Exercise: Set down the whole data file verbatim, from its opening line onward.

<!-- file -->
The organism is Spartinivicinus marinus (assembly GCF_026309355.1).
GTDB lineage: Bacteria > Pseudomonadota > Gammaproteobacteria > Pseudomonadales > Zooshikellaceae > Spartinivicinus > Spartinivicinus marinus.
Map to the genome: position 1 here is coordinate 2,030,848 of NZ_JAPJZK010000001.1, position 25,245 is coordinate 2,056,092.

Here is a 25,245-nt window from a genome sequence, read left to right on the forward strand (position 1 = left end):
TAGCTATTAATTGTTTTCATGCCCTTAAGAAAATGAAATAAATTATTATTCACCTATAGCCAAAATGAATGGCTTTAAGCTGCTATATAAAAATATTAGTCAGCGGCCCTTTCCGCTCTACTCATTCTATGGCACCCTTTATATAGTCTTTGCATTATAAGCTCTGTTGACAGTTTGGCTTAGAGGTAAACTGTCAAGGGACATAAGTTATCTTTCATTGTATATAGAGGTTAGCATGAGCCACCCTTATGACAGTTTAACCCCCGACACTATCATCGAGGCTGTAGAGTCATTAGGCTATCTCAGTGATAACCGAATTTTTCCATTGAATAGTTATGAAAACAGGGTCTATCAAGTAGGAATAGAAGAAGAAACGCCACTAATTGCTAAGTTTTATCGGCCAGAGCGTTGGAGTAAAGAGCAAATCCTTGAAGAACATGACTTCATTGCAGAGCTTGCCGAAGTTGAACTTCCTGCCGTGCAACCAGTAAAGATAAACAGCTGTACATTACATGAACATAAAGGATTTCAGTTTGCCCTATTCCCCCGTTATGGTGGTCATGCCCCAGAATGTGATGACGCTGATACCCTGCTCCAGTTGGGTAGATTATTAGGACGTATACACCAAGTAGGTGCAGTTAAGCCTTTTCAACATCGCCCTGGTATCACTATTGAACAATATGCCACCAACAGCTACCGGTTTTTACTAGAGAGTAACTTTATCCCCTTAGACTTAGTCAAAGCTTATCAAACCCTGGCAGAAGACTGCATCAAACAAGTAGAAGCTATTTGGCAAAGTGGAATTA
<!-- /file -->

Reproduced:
The organism is Spartinivicinus marinus (assembly GCF_026309355.1).
GTDB lineage: Bacteria > Pseudomonadota > Gammaproteobacteria > Pseudomonadales > Zooshikellaceae > Spartinivicinus > Spartinivicinus marinus.
Map to the genome: position 1 here is coordinate 2,030,848 of NZ_JAPJZK010000001.1, position 25,245 is coordinate 2,056,092.

Here is a 25,245-nt window from a genome sequence, read left to right on the forward strand (position 1 = left end):
TAGCTATTAATTGTTTTCATGCCCTTAAGAAAATGAAATAAATTATTATTCACCTATAGCCAAAATGAATGGCTTTAAGCTGCTATATAAAAATATTAGTCAGCGGCCCTTTCCGCTCTACTCATTCTATGGCACCCTTTATATAGTCTTTGCATTATAAGCTCTGTTGACAGTTTGGCTTAGAGGTAAACTGTCAAGGGACATAAGTTATCTTTCATTGTATATAGAGGTTAGCATGAGCCACCCTTATGACAGTTTAACCCCCGACACTATCATCGAGGCTGTAGAGTCATTAGGCTATCTCAGTGATAACCGAATTTTTCCATTGAATAGTTATGAAAACAGGGTCTATCAAGTAGGAATAGAAGAAGAAACGCCACTAATTGCTAAGTTTTATCGGCCAGAGCGTTGGAGTAAAGAGCAAATCCTTGAAGAACATGACTTCATTGCAGAGCTTGCCGAAGTTGAACTTCCTGCCGTGCAACCAGTAAAGATAAACAGCTGTACATTACATGAACATAAAGGATTTCAGTTTGCCCTATTCCCCCGTTATGGTGGTCATGCCCCAGAATGTGATGACGCTGATACCCTGCTCCAGTTGGGTAGATTATTAGGACGTATACACCAAGTAGGTGCAGTTAAGCCTTTTCAACATCGCCCTGGTATCACTATTGAACAATATGCCACCAACAGCTACCGGTTTTTACTAGAGAGTAACTTTATCCCCTTAGACTTAGTCAAAGCTTATCAAACCCTGGCAGAAGACTGCATCAAACAAGTAGAAGCTATTTGGCAAAGTGGAATTA